Waber’s sweet, simple story – created late in his career – is a study of courageous acts both great and small. Rather than preaching the importance of courage or spotlighting the immense acts of courage shown by others, the story focuses on everyday courage – the kind that young readers can easily understand, connect to, and replicate in their own lives. Written in the wake of the September 11th attacks, the book serves both as a tool for supporting readers in recognizing their own everyday courage and as a catalyst for future courageous acts.

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Local Literary Musings: A Winter Piece

Local Literary Musings:
William Cullen Bryant’s A Winter Piece

Remember Cummington native William Cullen Bryant, who was featured in the Sept/Oct 2016 edition of Learning Ahead? After a career in New York, Bryant returned to his childhood home in Cummington when he was 71. Bryant’s early poetry is very much influenced by the landscape of the Western Massachusetts Hilltowns of his youth. In fact, Bryant’s A Winter Piece is a reflection on this time of year.  Even though the summer is gone, Bryant notes in his poem how winter has an unexpected beauty that is still marvelous to behold.  Read the rest of this entry »

Exercise the Freedom to Read

The Right to Read

Interestingly, the freedom to read has not always been seen as a freedom. Citing the freedom to read as a part of our Constitution’s First Amendment, the American Library Association hosts a Banned Books Week every year to celebrate the freedom to read. As they write on their website, “Banned Books Week brings together the entire book community – librarians, booksellers, publishers, journalists, teachers and readers of all types – in shared support of the freedom to seek and to express ideas, even those some consider unorthodox or unpopular.”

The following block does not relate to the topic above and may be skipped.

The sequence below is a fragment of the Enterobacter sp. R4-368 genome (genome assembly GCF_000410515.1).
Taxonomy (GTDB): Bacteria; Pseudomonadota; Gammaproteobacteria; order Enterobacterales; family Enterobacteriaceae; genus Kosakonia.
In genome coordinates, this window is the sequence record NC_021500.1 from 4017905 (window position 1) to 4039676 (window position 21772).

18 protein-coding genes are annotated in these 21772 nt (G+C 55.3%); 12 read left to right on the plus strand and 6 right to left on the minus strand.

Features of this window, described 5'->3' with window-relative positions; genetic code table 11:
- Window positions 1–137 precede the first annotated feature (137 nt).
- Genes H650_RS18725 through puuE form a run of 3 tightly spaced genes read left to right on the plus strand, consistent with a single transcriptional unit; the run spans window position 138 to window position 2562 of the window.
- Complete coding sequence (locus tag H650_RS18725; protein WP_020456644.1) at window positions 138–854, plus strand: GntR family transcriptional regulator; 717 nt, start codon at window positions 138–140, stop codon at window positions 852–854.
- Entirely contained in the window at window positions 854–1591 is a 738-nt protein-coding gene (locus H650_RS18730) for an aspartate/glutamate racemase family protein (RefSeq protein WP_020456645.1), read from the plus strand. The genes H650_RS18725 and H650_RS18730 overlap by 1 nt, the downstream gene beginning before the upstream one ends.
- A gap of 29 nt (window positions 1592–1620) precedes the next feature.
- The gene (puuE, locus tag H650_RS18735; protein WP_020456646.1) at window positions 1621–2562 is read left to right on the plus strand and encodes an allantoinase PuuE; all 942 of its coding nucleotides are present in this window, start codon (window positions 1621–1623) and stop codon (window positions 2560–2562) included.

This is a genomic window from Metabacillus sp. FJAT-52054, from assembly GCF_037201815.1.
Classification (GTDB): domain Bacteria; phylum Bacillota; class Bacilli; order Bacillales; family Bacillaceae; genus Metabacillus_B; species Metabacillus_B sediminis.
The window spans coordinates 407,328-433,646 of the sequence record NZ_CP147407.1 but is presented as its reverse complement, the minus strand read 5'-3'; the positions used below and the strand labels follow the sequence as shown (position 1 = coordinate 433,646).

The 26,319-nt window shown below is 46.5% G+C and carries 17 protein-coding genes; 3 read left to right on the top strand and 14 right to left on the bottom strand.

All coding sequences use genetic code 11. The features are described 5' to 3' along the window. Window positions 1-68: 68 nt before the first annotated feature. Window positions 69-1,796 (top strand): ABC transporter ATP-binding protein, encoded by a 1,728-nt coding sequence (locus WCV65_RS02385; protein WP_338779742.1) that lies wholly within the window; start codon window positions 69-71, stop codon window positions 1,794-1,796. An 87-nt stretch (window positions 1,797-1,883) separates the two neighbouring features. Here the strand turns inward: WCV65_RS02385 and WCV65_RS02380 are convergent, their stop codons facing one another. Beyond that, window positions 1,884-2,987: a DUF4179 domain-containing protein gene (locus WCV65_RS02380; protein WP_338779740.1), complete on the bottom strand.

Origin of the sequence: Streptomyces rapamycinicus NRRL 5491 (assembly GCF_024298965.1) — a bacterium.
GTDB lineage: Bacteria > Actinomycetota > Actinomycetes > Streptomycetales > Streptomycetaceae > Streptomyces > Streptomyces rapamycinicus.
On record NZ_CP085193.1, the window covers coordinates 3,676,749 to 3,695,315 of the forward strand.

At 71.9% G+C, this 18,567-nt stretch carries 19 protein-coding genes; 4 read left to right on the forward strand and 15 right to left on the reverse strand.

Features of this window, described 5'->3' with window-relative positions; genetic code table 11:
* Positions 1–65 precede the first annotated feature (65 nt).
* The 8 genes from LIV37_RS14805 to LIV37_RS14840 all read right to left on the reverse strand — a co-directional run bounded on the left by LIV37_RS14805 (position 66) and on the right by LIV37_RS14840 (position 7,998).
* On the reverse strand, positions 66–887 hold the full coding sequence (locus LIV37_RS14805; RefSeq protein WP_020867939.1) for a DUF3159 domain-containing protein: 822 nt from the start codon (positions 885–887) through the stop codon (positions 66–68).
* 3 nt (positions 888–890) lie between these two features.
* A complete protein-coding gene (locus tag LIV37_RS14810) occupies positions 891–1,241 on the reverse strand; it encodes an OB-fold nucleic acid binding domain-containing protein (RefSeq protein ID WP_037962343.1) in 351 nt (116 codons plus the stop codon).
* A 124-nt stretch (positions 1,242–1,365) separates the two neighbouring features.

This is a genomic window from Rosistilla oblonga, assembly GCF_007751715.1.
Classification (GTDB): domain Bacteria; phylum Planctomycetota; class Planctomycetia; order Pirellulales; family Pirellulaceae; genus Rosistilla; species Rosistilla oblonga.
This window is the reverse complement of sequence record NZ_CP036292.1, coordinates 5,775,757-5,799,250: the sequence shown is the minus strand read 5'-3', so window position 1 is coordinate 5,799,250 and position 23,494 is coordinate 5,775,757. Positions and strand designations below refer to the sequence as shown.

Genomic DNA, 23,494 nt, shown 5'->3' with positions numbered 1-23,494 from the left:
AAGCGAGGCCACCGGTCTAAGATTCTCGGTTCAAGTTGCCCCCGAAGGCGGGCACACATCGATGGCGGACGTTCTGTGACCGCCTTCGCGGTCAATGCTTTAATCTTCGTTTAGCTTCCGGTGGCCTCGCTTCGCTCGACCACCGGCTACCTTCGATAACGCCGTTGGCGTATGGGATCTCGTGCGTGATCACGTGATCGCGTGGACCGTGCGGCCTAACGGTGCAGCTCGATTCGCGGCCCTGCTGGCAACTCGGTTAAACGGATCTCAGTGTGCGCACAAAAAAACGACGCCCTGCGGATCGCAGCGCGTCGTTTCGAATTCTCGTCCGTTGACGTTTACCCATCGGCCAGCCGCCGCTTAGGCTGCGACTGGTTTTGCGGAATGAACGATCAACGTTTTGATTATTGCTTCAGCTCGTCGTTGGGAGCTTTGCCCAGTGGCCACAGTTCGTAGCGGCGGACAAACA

Here is a list from The American Library Association of the top 20 American novels that have been challenged. Have you read any of them?  Read the rest of this entry »

In Appreciation: 5 Books in the Area of Mindfulness & Empathy

Reflections of a Year in Reading

Reading up on mindfulness and empathy is a powerful way to understand and reflect on our own mindfulness practice and our how to work within our current divisive paradigms.

As those who know me well can attest, I love to read. Like the house could be burning down but please just let me finish this chapter first love to read. With 2016 at a close and much confusion and uncertainty in the current morass, I have been reflecting on some of the best books I read last year on the practice of mindfulness and empathy, especially those that I am still pulling lessons from now to help me in my daily practice and daily existence.

Below are five of my favorite books that I read in 2016 on the areas of mindfulness and empathy.

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Literary Explorations of Ice Harvesting

Henry David Thoreau & “The Pond in Winter”

Ice harvesting is embedded within the history and cultural traditions of New England. So much so, in fact, that it also influenced the literary reflections of  writers such as Henry David Thoreau who described the harvesting of ice in his chapter, “The Pond in Winter,” from Walden. As you explore ice harvesting through  living history demonstrations and artifacts from the past, read Thoreau’s chapter on  “The Pond in Winter” for historical understanding from a literary perspective.  Read the rest of this entry »

Literature Guide for Leo Lionni’s “Tillie and the Wall”

Literature Guide for Leo Lionni’s Tillie and the Wall

Download the full guide to Tillie and the Wall.